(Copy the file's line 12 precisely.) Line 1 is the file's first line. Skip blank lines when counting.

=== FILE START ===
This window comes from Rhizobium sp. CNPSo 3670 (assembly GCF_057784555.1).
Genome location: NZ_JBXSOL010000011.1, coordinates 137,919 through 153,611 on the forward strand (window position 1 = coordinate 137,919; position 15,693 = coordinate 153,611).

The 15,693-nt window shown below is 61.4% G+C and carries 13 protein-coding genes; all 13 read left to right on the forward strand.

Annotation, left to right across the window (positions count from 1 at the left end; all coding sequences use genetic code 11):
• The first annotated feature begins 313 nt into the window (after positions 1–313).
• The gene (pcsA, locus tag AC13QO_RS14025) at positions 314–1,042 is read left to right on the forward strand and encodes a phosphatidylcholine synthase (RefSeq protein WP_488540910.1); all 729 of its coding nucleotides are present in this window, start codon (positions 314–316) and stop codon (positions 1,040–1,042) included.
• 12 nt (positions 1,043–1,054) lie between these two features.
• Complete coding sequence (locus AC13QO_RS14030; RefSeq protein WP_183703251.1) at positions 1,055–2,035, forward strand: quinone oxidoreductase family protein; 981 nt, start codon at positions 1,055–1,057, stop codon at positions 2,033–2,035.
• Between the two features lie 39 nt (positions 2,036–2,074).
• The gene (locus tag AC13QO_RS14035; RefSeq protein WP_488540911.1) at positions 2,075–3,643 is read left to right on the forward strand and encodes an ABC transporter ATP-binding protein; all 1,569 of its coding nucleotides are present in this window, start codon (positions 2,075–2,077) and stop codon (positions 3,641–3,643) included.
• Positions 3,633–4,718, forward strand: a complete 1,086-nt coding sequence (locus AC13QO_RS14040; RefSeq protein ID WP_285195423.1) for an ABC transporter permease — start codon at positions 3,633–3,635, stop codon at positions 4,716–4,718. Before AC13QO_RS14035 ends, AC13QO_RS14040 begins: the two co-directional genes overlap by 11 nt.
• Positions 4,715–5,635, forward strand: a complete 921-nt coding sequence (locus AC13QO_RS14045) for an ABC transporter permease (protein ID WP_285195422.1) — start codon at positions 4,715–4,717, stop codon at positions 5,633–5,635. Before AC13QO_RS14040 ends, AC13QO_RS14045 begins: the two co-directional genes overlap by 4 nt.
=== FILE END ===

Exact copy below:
• Positions 4,715–5,635, forward strand: a complete 921-nt coding sequence (locus AC13QO_RS14045) for an ABC transporter permease (protein ID WP_285195422.1) — start codon at positions 4,715–4,717, stop codon at positions 5,633–5,635. Before AC13QO_RS14040 ends, AC13QO_RS14045 begins: the two co-directional genes overlap by 4 nt.